After a suicide attempt by the founder of Peregrine Financial on Monday, regulators discovered about $215 million in customer money was missing. The CFTC has since filed a lawsuit charging fraud, and Peregrine has filed for bankruptcy and shut down.
Does all this sound familiar? It should. Just a week ago, we were reporting on the whereabouts of Jon Corzine, who was eventually found looking “downcast” in the Hamptons, months after a scandal that brought his firm, MFGlobal, down, and with it almost $1 billion in customer money.
It turns out that regulators missed all the warning signs that something was amiss. And some of those signs were starkly similar to the clues they also missed in the Madoff scandal.
Much has been made of the SEC’s failure multiple times to act on whistleblower Harry Markopolos' tips that something was devastatingly wrong with Bernie Madoff’s accounts.
In fact, so much was made of this that the Dodd-Frank Act that was passed in 2010 contained a special ‘whistleblower’ provision to incite other tipsters to come forward with promises of financial rewards and protection.
It turns out that a whistleblower came forward to denounce Peregrine to regulators several years ago. But apparently little, if nothing, was done – even as the Madoff scheme unraveled in the public eye almost four years ago.
The NY Times reports that in 2004, a Peregrine client sent a letter to the National Futures Association, the firm’s main regulator as well as the C.F.T.C., asking for an intervention to prevent PFGBest from misusing its customers’ money, according to a person with knowledge of the correspondence and a copy of the letter obtained by the Times.From the Times:
Five years later, a tipster wrote to the N.F.A. asking it to review Peregrine’s bank account information for accuracy, according to people briefed on the matter who spoke on the condition of anonymity because the investigation was private. The tip was anonymous, and it is unclear how seriously the N.F.A. took it. Another major red flag that regulators missed, and that is strangely reminiscent of the Madoff case, is that the auditor for Peregrine was a one-person shop run out of the accountant’s home in Glendale Heights, Ill., a Chicago suburb.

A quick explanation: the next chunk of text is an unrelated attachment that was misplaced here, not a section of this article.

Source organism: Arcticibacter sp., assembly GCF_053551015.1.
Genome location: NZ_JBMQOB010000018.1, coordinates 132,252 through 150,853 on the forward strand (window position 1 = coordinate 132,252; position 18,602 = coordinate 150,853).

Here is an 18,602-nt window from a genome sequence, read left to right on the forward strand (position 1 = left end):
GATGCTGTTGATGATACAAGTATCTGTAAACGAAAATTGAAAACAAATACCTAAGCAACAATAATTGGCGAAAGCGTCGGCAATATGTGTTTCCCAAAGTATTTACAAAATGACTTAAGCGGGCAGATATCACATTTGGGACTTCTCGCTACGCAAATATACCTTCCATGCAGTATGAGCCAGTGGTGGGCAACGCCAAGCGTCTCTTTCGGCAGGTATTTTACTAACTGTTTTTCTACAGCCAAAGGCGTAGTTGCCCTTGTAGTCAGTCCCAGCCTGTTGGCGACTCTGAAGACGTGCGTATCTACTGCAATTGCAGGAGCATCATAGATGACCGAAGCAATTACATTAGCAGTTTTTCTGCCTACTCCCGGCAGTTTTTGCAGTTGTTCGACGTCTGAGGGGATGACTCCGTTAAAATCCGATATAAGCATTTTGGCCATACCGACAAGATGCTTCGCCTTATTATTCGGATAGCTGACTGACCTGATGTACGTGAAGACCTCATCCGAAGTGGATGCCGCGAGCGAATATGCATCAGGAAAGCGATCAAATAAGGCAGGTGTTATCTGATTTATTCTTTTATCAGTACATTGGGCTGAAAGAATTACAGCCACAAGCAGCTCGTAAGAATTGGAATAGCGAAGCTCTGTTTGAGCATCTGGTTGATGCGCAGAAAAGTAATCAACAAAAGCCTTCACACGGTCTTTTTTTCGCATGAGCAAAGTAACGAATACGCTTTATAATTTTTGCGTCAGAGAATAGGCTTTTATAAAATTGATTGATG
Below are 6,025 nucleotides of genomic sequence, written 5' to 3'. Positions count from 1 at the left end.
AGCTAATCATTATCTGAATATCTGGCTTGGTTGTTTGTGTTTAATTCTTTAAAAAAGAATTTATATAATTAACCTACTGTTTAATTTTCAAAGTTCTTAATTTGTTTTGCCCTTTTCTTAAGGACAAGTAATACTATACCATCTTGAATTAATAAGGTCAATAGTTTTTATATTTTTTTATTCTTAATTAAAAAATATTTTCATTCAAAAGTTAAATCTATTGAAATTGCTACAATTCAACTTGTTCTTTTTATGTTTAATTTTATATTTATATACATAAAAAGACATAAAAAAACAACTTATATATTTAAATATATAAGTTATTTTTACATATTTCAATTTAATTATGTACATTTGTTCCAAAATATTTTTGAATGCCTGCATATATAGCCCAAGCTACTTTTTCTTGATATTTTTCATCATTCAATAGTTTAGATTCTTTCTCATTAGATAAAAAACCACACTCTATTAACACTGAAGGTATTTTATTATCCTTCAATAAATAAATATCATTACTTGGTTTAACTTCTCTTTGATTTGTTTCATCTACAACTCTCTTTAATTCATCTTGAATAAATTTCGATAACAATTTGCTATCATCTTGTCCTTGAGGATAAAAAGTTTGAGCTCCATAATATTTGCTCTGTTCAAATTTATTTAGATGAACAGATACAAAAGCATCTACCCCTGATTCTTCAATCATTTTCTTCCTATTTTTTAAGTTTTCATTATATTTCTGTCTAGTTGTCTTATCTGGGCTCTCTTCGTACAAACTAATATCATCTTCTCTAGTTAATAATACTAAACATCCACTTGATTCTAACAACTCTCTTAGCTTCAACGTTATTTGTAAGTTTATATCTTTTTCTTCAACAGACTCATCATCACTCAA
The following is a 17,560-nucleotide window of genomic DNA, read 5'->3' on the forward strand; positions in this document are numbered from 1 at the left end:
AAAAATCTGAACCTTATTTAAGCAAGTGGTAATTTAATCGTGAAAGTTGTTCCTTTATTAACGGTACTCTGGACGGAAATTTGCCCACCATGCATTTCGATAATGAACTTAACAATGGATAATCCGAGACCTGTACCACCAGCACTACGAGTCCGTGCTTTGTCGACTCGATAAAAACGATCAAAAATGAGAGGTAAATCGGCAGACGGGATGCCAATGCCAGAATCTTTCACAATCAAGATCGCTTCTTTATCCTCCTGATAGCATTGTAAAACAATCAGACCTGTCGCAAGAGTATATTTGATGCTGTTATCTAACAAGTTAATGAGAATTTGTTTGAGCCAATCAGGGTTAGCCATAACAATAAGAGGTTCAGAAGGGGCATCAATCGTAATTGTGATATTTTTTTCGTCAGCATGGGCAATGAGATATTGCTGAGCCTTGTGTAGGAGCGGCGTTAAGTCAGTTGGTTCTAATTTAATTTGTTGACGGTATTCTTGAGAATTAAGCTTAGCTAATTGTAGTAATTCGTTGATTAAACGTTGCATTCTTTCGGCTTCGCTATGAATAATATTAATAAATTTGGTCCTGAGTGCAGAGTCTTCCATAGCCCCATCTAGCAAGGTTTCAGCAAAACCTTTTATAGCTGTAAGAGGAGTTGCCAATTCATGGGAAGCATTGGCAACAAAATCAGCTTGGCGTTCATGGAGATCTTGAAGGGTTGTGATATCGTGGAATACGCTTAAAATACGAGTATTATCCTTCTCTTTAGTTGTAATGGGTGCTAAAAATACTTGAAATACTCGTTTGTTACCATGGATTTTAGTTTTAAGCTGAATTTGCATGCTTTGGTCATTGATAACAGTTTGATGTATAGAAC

As part of its investigation, the C.F.T.C. is looking into the role that the individual played, according to reports.
The accountant who had audited Madoff’s investment advisory business for more than a decade, David G. Friehling, operated from a tiny storefront office in the New York City suburb of New City in Rockland County. He was subsequently charged with securities fraud and with aiding the investment adviser fraud committed by Madoff.
After the collapse of MF Global, the C.F.T.C. ordered a review of all futures firms. The N.F.A., where Wasendorf serves on an advisory committee, gave Peregrine a clean bill of health in January.
“The entire industry is outraged that it happened the first time, let alone a second time,” Michael V. Dunn, a former commission of the C.F.T.C., told the New York Times, referring to the collapse of two brokerages. “We need to do something about this.”
The disappointing fact is that despite the Madoff and MFGlobal scandals that ruined hundreds of investors, no lessons seem to have been learned.
The only question that unfortunately still begs to be answered at this point is, which financial firm will be next?